The Colombo Kings quite literally ruled the league stage of the Lanka Premier League, easily topping the leaderboard, but had an ‘off-day’ at perhaps the worst possible time, the semi-finals.
Arguably the best team on paper coming into the LPL, the Colombo Kings had a comfortable journey to the semi-finals, losing just 2 of their 8 league games. One of those 2 losses came against the Galle Gladiators and ultimately proved to be the catalyst in the Gladiators’ campaign. They did seem like the only team to have the better of eventual winners Jaffna Stallions, beating them twice reasonably comfortably in the league phase. A loss in their last game, may have arguably given them a chance at the Stallions once again in the semis, but it wasn’t to be.
Their campaign started off shakily as they conceded 219 in the tournament opener to Kandy Tuskers. But a flashy 80 off 46 deliveries by Dinesh Chandimal and a blitzkrieg at the end of the innings by Isuru Udana help them scrape through to a tie and a win in the Super Over. They followed that narrow win with an absolute thrashing of the Gladiators in their rain-curtailed 2nd game, where Andre Russell showed the LPL what a real T20 superstar looked like with 65 off just 19 deliveries. A 34-run win in a 5 over affair, massive!
It was the batting that really clicked for the Kings over the next 6 games, with the two losses being the only blemishes to their record. A win in the final league game against the Dambulla Viiking sent them into top position on the table, setting up a semi-final against the Gladiators.
Unfortunately for the Kings, come semi-final day, it did not matter how well they had played in the league as they crashed to their lowest first innings total of the tournament (barring the 96 off 5 overs in the rain-shortened game vs GG). 150 was always going to be tough and it was made toucher as players pulled up with injuries left right and center. In our estimation they dropped at least 7 catches during the tournament, perhaps the most crucial one in the final over of the semi-final when Dhananjaya Lakshan was put down by Ahamed. So injury hit were the Kings that Mathews admitted they may have struggled to put together 11 players if they had made it to the final.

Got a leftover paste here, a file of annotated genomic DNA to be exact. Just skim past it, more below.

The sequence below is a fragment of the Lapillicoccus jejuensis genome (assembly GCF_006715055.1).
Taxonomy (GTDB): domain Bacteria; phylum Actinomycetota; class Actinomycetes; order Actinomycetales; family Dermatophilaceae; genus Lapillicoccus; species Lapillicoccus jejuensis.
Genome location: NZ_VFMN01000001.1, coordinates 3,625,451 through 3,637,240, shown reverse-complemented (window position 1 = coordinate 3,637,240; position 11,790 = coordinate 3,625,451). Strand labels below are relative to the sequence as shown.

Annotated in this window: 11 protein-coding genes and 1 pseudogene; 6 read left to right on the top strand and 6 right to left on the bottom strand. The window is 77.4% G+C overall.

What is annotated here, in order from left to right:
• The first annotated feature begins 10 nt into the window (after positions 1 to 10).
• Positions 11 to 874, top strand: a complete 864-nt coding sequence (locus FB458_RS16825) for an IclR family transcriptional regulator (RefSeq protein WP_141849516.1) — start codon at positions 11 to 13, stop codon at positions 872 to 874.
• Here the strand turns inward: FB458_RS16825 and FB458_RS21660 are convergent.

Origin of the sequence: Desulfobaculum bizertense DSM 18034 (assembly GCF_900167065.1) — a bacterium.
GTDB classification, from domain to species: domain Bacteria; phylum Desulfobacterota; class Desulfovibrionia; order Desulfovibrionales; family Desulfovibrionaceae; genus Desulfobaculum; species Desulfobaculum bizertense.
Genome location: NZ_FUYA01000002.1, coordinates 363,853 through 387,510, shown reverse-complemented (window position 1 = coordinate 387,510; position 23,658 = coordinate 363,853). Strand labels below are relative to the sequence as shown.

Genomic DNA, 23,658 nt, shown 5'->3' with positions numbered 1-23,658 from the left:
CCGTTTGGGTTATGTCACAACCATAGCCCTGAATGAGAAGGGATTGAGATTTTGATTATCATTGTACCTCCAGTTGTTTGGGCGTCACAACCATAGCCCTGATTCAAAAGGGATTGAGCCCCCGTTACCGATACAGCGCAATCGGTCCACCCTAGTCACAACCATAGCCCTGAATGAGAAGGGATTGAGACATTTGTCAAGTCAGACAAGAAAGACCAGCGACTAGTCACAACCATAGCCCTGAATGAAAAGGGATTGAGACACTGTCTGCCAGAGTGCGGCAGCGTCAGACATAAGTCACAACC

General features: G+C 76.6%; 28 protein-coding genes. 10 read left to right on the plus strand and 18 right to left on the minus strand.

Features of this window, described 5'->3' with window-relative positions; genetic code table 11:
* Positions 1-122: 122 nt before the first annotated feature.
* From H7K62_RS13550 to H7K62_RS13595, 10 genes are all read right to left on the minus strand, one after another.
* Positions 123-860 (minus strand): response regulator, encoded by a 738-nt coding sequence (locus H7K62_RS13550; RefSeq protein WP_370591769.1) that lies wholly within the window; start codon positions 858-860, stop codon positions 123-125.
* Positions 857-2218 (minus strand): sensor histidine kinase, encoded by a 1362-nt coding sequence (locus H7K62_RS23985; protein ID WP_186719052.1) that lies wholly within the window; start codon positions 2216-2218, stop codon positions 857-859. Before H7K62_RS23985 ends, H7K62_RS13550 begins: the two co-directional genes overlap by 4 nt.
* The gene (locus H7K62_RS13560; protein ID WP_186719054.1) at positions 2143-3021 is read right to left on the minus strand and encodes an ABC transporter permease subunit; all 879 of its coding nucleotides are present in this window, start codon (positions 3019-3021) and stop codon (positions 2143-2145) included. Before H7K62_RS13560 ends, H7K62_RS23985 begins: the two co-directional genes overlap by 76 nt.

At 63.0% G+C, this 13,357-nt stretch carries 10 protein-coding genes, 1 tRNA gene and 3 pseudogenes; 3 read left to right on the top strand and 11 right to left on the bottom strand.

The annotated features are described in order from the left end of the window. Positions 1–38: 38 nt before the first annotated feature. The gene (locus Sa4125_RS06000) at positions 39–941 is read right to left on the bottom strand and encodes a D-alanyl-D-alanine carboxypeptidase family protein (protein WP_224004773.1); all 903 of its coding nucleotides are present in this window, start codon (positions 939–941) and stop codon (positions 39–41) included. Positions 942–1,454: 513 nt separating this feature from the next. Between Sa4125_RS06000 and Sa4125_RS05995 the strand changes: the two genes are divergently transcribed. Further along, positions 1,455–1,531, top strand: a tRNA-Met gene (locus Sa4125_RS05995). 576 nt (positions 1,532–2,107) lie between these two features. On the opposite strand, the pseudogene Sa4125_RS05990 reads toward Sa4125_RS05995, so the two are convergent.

The hits and misses
Dinesh Chandimal started the tournament with a bang and by doing so, threw his hat into the mix of openers vying for the position in national colours. He made two quick-fire fifties in winning causes and held his own with the keeping gloves as well.
Ashan Priyanjan was a bit of a surprise package with the ball while adding some important knocks in the middle order for the Kings. Dushmantha Chameera was able to generate some pace, to the joy of all Sri Lankan fans and played a key role with the ball. Daniel Bell-Drummond was another who had a decent tournament, saving his best knock for the semi-final where he made 70 of Colombo’s 150.
The two seasoned local campaigners Angelo Mathews and Isuru Udana’s performances were below par by their own standards, as neither could fins any sort of consistency. Udana was terrific with the bat in the first game but would’ve wanted to have a greater impact on the side’s fortunes. Mathews disappointing season was made worse by the fact that he ended up picking up a hamstring injury which will keep him out of the Tour of South Africa.